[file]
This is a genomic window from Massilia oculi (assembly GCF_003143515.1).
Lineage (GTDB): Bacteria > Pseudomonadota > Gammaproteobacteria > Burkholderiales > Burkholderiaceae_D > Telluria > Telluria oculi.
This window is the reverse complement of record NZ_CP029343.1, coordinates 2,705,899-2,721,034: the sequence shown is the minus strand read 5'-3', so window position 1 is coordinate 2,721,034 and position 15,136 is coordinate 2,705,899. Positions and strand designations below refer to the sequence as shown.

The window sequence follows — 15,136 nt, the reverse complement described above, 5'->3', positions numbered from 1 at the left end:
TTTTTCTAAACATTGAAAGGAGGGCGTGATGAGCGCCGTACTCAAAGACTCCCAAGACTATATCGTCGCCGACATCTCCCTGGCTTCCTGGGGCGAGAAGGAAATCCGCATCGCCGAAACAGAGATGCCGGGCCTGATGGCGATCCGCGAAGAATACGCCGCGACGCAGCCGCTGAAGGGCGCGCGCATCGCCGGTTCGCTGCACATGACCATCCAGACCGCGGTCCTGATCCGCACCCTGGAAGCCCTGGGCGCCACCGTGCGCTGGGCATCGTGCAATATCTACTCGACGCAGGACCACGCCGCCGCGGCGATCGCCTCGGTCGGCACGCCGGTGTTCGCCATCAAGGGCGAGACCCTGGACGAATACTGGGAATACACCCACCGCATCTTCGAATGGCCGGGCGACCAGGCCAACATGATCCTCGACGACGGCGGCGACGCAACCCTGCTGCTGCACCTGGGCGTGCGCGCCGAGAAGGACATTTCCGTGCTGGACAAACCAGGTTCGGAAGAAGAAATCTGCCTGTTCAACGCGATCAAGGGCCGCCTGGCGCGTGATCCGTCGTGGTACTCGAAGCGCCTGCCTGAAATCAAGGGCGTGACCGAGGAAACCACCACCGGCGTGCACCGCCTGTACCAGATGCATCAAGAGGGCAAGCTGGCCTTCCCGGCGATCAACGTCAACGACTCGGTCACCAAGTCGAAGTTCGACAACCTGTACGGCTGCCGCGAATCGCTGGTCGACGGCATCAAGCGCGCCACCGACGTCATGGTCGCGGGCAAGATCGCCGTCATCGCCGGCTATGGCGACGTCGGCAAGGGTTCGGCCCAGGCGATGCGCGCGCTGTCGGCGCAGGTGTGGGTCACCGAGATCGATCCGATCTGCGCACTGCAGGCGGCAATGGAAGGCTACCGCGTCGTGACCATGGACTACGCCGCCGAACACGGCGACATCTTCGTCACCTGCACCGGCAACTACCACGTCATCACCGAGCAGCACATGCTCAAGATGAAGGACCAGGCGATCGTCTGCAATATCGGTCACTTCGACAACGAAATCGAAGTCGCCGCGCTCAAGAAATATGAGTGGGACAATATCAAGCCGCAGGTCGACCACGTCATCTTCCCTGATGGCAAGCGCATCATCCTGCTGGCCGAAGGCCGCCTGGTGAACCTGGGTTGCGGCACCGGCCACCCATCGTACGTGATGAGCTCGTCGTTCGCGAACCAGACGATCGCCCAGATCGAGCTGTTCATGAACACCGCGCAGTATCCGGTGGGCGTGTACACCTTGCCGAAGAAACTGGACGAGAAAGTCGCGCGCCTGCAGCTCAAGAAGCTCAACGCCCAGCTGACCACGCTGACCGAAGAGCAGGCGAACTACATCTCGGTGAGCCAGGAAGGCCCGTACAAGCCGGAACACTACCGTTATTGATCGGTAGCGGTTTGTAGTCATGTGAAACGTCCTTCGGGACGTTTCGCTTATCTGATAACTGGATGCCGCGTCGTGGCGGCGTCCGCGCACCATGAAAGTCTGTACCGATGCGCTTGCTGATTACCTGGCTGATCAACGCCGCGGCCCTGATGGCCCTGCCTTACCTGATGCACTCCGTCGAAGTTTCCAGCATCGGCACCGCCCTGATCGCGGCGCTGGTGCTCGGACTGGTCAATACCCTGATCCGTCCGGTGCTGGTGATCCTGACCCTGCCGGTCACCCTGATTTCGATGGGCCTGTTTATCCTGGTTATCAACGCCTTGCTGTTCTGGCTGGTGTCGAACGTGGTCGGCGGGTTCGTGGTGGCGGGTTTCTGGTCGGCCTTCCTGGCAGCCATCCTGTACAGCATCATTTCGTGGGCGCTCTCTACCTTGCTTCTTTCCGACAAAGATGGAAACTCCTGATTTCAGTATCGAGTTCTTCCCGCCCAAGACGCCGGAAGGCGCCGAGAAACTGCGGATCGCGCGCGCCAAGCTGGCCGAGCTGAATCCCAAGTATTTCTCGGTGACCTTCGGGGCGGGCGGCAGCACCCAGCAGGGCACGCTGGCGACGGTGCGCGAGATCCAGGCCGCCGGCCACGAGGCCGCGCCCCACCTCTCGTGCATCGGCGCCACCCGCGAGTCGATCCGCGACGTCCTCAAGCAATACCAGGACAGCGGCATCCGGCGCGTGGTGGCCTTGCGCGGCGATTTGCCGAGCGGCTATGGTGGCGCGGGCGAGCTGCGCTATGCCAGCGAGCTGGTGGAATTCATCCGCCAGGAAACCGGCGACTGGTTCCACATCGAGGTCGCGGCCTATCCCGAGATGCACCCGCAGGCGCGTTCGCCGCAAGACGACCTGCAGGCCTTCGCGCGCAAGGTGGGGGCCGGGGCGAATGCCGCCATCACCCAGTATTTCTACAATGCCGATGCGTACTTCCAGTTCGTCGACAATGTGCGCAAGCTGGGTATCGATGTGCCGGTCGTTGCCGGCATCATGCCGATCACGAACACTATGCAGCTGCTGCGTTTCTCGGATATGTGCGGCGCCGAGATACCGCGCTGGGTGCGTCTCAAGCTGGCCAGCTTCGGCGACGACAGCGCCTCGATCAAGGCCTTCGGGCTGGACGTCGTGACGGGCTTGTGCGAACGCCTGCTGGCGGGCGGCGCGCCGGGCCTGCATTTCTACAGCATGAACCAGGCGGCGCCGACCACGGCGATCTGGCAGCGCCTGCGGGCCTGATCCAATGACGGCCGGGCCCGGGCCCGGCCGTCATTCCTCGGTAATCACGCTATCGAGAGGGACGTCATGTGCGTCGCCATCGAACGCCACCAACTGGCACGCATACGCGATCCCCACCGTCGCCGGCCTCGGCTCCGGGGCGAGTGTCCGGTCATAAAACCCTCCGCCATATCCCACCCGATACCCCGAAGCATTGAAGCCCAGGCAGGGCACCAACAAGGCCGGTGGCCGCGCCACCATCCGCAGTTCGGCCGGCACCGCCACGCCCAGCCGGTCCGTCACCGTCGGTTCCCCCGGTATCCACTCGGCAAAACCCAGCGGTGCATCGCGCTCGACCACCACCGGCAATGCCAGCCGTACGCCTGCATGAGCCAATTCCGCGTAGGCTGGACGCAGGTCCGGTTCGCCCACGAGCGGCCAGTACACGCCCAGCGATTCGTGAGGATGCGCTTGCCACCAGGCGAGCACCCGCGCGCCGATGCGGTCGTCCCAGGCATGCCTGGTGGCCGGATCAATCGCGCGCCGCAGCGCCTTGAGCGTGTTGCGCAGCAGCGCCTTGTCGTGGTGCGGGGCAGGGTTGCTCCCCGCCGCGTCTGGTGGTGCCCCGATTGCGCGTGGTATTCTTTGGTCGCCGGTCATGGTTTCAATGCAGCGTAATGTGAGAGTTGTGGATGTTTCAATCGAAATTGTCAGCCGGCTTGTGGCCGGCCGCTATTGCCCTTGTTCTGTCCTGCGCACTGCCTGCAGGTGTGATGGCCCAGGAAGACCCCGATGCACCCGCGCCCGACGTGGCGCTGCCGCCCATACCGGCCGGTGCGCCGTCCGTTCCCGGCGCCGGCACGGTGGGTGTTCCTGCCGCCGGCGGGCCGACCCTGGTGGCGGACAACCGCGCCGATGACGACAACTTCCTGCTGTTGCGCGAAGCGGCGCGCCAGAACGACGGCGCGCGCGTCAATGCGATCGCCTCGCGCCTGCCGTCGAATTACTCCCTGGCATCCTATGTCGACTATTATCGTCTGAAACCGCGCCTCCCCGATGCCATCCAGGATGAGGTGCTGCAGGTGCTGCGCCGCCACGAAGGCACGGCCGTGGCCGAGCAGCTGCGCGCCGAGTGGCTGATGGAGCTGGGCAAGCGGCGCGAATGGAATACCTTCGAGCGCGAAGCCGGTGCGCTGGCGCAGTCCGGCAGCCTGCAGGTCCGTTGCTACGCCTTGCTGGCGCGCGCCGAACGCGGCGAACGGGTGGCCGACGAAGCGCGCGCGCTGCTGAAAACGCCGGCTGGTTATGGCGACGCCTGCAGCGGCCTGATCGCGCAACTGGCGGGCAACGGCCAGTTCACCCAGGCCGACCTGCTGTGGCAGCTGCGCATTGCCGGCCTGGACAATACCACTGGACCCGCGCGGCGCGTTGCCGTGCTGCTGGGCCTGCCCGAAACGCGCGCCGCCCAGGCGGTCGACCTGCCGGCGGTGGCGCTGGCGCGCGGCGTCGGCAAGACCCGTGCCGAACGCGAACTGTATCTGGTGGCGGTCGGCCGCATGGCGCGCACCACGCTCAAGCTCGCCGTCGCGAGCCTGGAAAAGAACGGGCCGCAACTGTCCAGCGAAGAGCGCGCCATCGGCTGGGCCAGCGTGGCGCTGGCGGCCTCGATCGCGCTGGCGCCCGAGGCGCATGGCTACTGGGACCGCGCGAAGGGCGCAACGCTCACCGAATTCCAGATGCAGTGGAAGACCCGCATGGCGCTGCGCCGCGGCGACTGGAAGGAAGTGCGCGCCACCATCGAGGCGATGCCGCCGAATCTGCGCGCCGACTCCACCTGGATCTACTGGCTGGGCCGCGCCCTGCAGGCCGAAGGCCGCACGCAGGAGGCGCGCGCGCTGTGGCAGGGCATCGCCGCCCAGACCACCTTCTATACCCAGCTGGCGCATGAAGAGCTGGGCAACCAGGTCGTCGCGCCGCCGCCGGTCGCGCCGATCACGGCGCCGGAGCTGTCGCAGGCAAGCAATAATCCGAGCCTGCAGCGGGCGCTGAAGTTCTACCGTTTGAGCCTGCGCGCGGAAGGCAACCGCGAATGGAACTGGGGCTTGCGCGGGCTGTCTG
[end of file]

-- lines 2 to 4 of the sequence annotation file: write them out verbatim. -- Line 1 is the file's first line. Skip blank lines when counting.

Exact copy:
Lineage (GTDB): Bacteria > Pseudomonadota > Gammaproteobacteria > Burkholderiales > Burkholderiaceae_D > Telluria > Telluria oculi.
This window is the reverse complement of record NZ_CP029343.1, coordinates 2,705,899-2,721,034: the sequence shown is the minus strand read 5'-3', so window position 1 is coordinate 2,721,034 and position 15,136 is coordinate 2,705,899. Positions and strand designations below refer to the sequence as shown.

The window sequence follows — 15,136 nt, the reverse complement described above, 5'->3', positions numbered from 1 at the left end: